RNA ligases and RNA repair

Overview of RNA repair There is an emerging appreciation of the existence of “RNA repair” pathways that rely on RNA ligases to maintain or manipulate RNA structure in response to purposeful RNA breakage events. RNA breaks destined for repair are inflicted by sequence-specific or structure-specific endoribonucleases during physiological RNA processing (e.g. tRNA splicing; kinetoplast mRNA editing) and under conditions of cellular stress (e.g., virus infection, unfolded protein response). RNA cleavage can occur either: (i) by a transesterification mechanism that yields 2’,3’-cyclic-PO4 and 5’-OH ends; or (ii) via a hydrolytic mechanism that leaves 3’-OH and 5’-PO4 ends. RNA repair enzymes capable of sealing 2’,3’-cyclic-PO4/5’-OH breaks or 3’-OH/5’-PO4 breaks are present in diverse taxa in all phylogenetic domains of life.     

ATP-dependent RNA ligases join 3’-OH and 5’-PO4 RNA termini via three nucleotidyl transfer steps similar to those of DNA ligases: (Step 1) ligase reacts with ATP to form a covalent ligase-(lysyl-Nz)–AMP intermediate plus pyrophosphate; (Step 2) AMP is transferred from ligase-adenylate to the 5’-PO4 RNA end to form an RNA–adenylate intermediate (AppRNA); and (Step 3) ligase catalyzes attack by an RNA 3’-OH on the RNA–adenylate to seal the two ends via a phosphodiester bond and release AMP. In order for these RNA ligases to repair breaks formed by transesterification, the 2’,3’-cyclic-PO4 and 5’-OH ends must first be “healed”. End-healing entails hydrolysis of the 2’,3’-cyclic phosphate (by a phosphoesterase enzyme) to form a 3’-OH and phosphorylation of the 5’-OH (by a polynucleotide kinase enzyme) to form a 5’-PO4.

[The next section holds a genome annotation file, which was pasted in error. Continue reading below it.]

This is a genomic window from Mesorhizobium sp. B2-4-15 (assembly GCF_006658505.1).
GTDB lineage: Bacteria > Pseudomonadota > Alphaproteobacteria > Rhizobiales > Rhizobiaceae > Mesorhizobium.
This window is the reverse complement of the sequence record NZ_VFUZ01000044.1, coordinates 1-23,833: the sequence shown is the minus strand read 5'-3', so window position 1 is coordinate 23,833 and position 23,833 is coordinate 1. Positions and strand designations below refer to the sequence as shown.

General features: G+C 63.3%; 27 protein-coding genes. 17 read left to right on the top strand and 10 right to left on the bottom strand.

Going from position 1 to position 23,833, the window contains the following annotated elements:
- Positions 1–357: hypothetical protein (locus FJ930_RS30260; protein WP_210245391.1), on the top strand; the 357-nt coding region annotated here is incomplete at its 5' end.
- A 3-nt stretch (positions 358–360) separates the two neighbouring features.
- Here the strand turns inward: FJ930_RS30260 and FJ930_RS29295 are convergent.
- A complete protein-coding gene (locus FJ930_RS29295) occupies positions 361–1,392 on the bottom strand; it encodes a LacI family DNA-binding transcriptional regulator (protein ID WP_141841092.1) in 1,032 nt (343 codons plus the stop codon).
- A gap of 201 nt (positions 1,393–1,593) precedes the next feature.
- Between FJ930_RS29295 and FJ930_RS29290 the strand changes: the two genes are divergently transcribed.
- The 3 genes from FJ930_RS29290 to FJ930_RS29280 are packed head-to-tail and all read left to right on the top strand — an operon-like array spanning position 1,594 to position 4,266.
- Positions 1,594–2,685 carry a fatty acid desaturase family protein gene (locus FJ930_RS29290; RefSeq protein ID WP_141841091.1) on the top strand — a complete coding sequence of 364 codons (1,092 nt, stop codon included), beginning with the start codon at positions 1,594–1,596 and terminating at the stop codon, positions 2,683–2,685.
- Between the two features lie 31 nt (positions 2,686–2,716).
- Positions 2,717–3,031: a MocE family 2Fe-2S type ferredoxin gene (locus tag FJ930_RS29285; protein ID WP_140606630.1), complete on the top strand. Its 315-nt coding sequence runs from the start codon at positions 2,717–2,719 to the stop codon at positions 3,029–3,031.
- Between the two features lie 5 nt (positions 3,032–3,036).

Phage T4 polynucleotide kinase/phosphatase (Pnkp) and RNA ligase 1 (Rnl1) are prototypal RNA healing and sealing enzymes. They function in vivo to repair a break in E. coli tRNALys triggered by phage-activation of a latent host-encoded anticodon nuclease PrrC. PrrC specifically incises tRNALys at a single site in the anticodon loop, 5’ of the wobble uridine, to generate a 2’,3’-cyclic-PO4//5’-OH break. If Pnkp and Rnl1 are not present, depletion of the pool of functional tRNALys by PrrC blocks phage protein synthesis and arrests the infection before it can spread. However, Pnkp and Rnl1 repair the broken tRNAs and thereby thwart the host defense mechanism. Pnkp remodels the ends of the broken tRNA as follows: (i) it converts the 2’,3’-cyclic-PO4 to a 3’-PO4 and then hydrolyzes the 3’-PO4 to a 3’-OH; and (ii) it transfers the gamma phosphate from ATP to the 5’-OH end to form a 5’-PO4. Rnl1 then joins the 3’-OH and 5’-PO4 RNA ends. We have probed in depth the structural basis for catalysis by T4 Pnkp and Rnl1 and the features of the PrrC anticodon nuclease that are required for “ribotoxicity” in vivo.